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Hard Talk State Versus Individual - Protection For Sikhs To Not Have Their Turbans Removed At Airports

Discussion in 'Hard Talk' started by Original, Jun 21, 2016.

  1. Original

    Original
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    Hello Everyone

    This morning I received the following: pls click on the petition to read -

    Petition: Protection for Sikhs to not have their turbans removed at airports.

    What is the aim ? Is the state using legislation against potential offenders to protect innocent people from harm ? Or, using it to social engineer a preferred ideological system ?

    How do you see the encroachments of some rights against the backdrop of necessity in a democratic society?

    I thought I share it with the wider community and get a global view.

    Thank you
     
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    #1 Original, Jun 21, 2016
    Last edited: Jun 21, 2016
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  3. Admin Singh

    Admin Singh
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    @Original ji, thank you for pointing to an important topic!

    i think, its a nice way to invite an attention of the local govt. to do something concrete in this direction. However, I doubt if these online petitions are ever taken seriously by the local governments...

    @Tejwant Singh ji has been doing a ground breaking work in this direction, for a number of years, by creating an awareness about Sikhs Sikhi Sikhism at grassroots levels in USA and beyond.

    He is very active in real world interactive interfaith forums and doing a commendable work tirelessly. I would urge him to share his experiences on this very important issue plaguing the Sikhs worldwide.

    Thank you
     
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  4. Harkiran Kaur

    Harkiran Kaur Canada
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    I never thought I had an issue last few years since tying a dastaar, but then someone pointed out to me... you have been through that full body scanner each time. I thought that pretty much everyone goes through it, or maybe my kara set off the metal detector... but last year I was put through it even though my kara obviously did not set it off. But anyway nobody has suggested removing the turban. I have hangups about tying it in front of people as it is, so having to remove and re-tie it in front of people in a public washroom would not be good. I'd end up in a bathroom stall, trying to use my phone as a mirror. (side note, even my husband doesn't get to see me tie it... only the finished product - because I know I am probably not doing it 100% correctly, but the finished product looks fine so the secret stays with me) but anyway Canada doesn't seem to be too bad with turbans. England doesn't either... I guess it helps that London has a fairly large Sikh population, and it seems like half of them work at Heathrow!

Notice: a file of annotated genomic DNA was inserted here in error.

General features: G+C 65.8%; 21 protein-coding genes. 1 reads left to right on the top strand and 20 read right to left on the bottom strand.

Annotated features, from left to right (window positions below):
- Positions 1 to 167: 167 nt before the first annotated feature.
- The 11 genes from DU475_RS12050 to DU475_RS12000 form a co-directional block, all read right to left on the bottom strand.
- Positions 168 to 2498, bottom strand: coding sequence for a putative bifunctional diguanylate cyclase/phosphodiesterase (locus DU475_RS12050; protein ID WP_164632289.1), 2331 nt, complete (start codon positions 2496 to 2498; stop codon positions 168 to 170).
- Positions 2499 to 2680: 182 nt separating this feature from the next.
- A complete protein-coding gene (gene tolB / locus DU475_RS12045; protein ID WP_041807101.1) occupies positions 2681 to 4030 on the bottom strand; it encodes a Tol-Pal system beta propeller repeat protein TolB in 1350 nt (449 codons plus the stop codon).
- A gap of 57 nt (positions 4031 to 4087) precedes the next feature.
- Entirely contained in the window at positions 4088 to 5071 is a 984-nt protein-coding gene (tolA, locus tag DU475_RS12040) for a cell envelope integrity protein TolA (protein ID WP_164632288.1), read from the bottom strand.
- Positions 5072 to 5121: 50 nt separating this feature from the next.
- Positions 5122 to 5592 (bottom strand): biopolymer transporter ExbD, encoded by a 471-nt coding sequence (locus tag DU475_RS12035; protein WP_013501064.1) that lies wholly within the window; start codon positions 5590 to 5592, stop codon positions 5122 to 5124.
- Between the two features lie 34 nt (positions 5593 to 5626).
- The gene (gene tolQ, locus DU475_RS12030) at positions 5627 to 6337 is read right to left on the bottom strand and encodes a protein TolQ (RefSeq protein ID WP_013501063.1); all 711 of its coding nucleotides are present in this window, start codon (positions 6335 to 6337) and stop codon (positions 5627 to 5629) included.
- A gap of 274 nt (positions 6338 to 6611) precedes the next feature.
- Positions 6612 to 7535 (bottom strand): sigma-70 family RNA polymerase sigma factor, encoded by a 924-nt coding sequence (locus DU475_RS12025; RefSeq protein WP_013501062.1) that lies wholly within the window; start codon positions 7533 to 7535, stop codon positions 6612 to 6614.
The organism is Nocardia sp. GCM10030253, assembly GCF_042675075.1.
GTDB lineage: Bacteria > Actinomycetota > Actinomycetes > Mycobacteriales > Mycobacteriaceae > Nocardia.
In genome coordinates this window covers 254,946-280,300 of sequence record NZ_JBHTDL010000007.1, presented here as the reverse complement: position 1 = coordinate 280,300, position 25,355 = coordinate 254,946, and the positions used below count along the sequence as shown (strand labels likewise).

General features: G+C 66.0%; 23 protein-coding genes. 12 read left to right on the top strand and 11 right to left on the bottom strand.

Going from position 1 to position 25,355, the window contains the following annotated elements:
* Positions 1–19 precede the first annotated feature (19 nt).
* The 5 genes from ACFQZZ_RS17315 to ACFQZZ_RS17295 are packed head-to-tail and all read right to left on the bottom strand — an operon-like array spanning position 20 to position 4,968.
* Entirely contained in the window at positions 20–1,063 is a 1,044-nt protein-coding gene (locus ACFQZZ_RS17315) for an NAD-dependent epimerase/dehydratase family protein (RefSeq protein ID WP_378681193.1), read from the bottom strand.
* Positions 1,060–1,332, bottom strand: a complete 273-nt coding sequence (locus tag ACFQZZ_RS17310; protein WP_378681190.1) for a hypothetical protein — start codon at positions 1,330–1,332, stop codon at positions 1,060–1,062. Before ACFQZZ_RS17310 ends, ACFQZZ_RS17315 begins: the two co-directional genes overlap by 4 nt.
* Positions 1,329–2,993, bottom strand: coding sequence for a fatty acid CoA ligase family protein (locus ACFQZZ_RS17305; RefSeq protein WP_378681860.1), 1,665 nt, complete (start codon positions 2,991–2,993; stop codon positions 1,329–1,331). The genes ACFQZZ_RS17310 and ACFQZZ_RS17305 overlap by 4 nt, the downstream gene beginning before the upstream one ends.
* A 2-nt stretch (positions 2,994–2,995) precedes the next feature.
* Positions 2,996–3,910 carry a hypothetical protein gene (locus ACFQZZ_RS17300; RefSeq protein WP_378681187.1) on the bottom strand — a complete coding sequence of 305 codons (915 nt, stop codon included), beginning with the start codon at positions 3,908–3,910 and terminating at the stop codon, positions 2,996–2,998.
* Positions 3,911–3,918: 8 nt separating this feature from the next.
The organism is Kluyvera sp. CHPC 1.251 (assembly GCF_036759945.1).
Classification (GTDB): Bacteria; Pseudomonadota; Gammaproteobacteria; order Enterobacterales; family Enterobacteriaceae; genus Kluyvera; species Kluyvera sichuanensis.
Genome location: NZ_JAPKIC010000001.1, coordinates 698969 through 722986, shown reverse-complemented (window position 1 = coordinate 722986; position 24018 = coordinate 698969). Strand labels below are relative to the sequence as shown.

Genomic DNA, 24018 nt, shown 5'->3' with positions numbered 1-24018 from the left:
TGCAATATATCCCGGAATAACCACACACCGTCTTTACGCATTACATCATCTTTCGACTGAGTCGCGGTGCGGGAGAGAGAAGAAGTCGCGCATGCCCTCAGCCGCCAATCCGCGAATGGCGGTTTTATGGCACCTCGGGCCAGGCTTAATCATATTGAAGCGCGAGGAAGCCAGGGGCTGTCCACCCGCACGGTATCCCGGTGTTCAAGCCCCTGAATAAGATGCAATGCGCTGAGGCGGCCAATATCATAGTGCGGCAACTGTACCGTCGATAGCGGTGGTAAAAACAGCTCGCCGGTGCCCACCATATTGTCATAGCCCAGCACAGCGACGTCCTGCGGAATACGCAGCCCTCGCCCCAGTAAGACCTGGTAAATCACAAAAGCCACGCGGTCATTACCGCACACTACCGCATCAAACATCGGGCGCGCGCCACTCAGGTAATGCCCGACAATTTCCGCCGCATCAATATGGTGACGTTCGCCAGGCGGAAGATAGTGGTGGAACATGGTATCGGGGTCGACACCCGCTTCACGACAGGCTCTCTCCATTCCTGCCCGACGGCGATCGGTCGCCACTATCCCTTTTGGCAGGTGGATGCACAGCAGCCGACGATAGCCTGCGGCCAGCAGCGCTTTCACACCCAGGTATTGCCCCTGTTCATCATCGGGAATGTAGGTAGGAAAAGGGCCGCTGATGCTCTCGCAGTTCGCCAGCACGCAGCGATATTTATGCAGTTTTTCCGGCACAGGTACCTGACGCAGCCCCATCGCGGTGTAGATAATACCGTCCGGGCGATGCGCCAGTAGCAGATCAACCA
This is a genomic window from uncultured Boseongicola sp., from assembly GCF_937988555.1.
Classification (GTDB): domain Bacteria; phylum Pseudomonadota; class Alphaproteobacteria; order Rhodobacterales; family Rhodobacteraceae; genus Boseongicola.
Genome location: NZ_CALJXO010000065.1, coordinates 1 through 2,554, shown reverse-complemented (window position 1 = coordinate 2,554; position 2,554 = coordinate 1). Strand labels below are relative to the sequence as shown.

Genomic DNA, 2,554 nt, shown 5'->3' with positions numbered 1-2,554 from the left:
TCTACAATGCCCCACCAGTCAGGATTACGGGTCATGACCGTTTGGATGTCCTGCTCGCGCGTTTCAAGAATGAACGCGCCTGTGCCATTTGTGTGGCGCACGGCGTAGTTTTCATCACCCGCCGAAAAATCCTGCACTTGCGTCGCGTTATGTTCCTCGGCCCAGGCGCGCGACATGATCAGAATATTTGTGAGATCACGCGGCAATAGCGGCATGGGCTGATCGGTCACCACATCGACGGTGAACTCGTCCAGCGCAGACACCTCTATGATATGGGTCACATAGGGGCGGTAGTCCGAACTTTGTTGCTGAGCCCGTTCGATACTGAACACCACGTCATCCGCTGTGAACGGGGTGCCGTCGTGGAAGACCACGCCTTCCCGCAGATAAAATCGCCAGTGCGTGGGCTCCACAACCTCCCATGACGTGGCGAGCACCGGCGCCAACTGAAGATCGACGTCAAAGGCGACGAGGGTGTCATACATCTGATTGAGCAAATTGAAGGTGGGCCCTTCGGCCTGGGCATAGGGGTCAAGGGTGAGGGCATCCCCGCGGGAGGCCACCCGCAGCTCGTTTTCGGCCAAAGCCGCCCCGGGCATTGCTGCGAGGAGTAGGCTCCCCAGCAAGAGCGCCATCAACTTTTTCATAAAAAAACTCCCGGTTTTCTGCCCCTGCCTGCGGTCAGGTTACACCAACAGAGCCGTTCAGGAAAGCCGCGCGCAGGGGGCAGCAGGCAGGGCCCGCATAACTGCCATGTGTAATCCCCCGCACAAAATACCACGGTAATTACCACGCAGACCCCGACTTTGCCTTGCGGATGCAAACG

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  5. Original

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    Admin Singh, sorry for the dealyed response, but yes, contemporary issues require wider debate and discussion, particulary amongst those that are directly affected.
    ..not only that, but a more profund way of connecting people to their social n legal obligations [duty imposed by the state] and fundamental freedoms [human rights]. Governments can be made to listen, hence the petition.
    ..petitions are seen as a way of protesting against the political will of the state and forms a vital part of a democratic society. Not to avail such mechanical operatives to vent one's view, would mean, consenting to the otherwise proposed will of the state. And, since transparency and accountability can be measured, anyone can be brought to justify.
     
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  6. chazSingh

    chazSingh Ireland
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    people have the power to make a change...together
    governments know, if the people are in a state of fear, they have them under control...

    hence why there always needs to be an 'enemy'...of some form...

    i've never been asked to remove my turban...yet.
    with my new job role, i'll be travelling a lot more...russia, czech republic, sweden....denmark...so lets see what happens :)
     
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  7. Tejwant Singh

    Tejwant Singh United States
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    Original ji,

    Guru Fateh.

    Thanks for posting the petition. In fact, I am giving a PowerPoint presentation tomorrow to the TSA staff at the airport about the importance of the Sikh Turbans and by asking us to take it out has not done anything about the original objective which is to stop violence by the terrorists. This PowerPoint was created with the help of HLS, hence it is their property which I do not have the right to share.